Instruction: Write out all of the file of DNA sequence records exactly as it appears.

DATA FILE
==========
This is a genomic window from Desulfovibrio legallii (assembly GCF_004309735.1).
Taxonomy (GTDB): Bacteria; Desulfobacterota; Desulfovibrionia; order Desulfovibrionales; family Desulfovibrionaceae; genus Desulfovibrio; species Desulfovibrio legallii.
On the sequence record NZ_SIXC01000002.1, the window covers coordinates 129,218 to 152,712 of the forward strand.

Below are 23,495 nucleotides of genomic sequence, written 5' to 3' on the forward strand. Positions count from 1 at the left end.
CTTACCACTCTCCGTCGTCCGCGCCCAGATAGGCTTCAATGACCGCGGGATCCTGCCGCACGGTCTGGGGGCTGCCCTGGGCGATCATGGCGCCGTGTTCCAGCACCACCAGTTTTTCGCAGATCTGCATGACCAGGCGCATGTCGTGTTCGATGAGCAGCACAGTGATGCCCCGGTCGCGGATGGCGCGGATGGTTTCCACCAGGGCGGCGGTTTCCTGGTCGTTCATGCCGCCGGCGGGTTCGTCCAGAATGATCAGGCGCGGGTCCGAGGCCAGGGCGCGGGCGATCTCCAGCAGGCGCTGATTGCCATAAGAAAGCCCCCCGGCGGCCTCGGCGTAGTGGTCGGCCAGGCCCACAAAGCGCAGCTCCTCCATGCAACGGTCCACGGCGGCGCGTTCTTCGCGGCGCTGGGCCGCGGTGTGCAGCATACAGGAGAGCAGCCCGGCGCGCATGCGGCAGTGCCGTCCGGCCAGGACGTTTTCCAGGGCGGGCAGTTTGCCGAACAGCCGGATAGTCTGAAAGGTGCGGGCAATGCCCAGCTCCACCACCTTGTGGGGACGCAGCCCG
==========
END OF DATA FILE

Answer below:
This is a genomic window from Desulfovibrio legallii (assembly GCF_004309735.1).
Taxonomy (GTDB): Bacteria; Desulfobacterota; Desulfovibrionia; order Desulfovibrionales; family Desulfovibrionaceae; genus Desulfovibrio; species Desulfovibrio legallii.
On the sequence record NZ_SIXC01000002.1, the window covers coordinates 129,218 to 152,712 of the forward strand.

Below are 23,495 nucleotides of genomic sequence, written 5' to 3' on the forward strand. Positions count from 1 at the left end.
CTTACCACTCTCCGTCGTCCGCGCCCAGATAGGCTTCAATGACCGCGGGATCCTGCCGCACGGTCTGGGGGCTGCCCTGGGCGATCATGGCGCCGTGTTCCAGCACCACCAGTTTTTCGCAGATCTGCATGACCAGGCGCATGTCGTGTTCGATGAGCAGCACAGTGATGCCCCGGTCGCGGATGGCGCGGATGGTTTCCACCAGGGCGGCGGTTTCCTGGTCGTTCATGCCGCCGGCGGGTTCGTCCAGAATGATCAGGCGCGGGTCCGAGGCCAGGGCGCGGGCGATCTCCAGCAGGCGCTGATTGCCATAAGAAAGCCCCCCGGCGGCCTCGGCGTAGTGGTCGGCCAGGCCCACAAAGCGCAGCTCCTCCATGCAACGGTCCACGGCGGCGCGTTCTTCGCGGCGCTGGGCCGCGGTGTGCAGCATACAGGAGAGCAGCCCGGCGCGCATGCGGCAGTGCCGTCCGGCCAGGACGTTTTCCAGGGCGGGCAGTTTGCCGAACAGCCGGATAGTCTGAAAGGTGCGGGCAATGCCCAGCTCCACCACCTTGTGGGGACGCAGCCCG